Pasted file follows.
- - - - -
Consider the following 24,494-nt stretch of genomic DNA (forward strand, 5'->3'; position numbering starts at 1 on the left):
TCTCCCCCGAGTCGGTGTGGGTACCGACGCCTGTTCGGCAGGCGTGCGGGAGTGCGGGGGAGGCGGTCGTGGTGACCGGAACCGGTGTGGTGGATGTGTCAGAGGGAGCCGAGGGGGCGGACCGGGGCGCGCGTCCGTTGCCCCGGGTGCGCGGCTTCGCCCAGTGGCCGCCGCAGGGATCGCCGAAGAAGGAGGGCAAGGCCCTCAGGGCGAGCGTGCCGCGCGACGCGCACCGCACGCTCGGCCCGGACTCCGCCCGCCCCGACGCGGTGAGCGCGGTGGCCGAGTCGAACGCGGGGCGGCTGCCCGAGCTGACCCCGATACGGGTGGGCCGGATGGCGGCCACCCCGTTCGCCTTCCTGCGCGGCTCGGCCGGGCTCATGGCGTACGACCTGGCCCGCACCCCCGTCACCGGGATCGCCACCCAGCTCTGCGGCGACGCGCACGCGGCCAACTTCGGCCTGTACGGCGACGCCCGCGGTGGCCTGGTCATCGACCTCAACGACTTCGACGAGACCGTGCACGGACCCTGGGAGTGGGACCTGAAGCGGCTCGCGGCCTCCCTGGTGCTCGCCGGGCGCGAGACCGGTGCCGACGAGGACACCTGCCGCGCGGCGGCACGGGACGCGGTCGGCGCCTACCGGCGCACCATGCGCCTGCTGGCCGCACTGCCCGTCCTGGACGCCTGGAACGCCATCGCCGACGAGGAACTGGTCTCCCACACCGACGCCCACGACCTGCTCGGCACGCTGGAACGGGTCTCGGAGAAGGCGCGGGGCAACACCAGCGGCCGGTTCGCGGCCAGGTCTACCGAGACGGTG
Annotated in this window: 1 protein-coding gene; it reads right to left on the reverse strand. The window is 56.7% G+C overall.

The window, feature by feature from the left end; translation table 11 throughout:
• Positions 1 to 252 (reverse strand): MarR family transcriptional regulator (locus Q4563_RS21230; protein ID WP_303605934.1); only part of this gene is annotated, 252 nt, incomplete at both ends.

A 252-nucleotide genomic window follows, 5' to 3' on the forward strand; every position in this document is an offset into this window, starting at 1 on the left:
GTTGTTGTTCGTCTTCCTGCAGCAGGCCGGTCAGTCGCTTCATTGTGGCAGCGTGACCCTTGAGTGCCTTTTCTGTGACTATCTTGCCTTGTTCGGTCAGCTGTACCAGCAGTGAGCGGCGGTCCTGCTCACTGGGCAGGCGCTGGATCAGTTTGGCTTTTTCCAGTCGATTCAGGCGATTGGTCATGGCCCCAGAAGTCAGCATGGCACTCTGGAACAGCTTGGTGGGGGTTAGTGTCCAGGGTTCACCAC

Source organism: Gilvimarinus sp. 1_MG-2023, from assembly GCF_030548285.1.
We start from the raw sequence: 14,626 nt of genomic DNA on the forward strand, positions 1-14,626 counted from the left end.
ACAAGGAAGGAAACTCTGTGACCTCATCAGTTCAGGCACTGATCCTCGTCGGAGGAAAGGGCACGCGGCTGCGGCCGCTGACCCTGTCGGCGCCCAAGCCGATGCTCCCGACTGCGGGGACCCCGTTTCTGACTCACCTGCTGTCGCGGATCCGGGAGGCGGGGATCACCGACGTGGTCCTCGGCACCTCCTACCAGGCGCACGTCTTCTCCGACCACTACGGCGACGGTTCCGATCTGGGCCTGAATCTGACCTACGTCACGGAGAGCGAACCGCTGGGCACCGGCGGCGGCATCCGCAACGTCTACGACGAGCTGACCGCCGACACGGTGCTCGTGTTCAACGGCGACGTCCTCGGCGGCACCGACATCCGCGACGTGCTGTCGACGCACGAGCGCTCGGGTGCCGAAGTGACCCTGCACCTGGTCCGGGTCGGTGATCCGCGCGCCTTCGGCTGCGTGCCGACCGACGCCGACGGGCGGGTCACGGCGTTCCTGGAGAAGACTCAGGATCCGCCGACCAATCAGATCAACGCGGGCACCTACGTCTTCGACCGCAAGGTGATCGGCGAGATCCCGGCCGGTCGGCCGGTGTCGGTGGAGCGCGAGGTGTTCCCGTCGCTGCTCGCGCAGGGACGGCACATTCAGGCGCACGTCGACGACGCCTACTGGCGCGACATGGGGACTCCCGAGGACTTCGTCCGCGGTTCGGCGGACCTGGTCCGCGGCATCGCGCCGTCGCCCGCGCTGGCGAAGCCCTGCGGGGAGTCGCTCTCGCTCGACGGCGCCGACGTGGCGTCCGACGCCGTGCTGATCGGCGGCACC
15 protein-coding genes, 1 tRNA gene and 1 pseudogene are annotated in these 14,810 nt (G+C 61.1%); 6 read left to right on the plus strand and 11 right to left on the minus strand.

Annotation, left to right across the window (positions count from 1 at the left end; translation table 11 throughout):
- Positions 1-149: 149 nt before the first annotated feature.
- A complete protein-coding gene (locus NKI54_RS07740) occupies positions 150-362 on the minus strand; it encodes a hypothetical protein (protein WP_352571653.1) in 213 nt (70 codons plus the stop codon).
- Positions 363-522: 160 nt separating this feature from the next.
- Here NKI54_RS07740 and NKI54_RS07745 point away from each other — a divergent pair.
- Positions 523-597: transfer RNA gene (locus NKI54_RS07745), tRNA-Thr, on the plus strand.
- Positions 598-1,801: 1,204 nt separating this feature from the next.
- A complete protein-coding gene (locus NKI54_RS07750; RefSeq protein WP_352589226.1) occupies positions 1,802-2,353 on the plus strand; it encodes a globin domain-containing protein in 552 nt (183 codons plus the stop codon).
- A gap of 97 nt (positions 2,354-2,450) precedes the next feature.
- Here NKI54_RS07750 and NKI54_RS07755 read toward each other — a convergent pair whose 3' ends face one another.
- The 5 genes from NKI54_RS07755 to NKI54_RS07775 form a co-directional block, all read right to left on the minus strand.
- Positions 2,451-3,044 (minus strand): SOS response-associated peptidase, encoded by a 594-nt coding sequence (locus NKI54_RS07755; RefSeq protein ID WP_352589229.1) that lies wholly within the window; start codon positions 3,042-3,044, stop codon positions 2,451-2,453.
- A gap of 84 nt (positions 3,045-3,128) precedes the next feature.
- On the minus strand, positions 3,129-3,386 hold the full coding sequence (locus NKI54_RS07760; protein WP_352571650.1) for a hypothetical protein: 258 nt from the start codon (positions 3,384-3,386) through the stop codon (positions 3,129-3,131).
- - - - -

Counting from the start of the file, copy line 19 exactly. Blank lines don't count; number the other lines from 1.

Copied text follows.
- A complete protein-coding gene (locus NKI54_RS07750; RefSeq protein WP_352589226.1) occupies positions 1,802-2,353 on the plus strand; it encodes a globin domain-containing protein in 552 nt (183 codons plus the stop codon).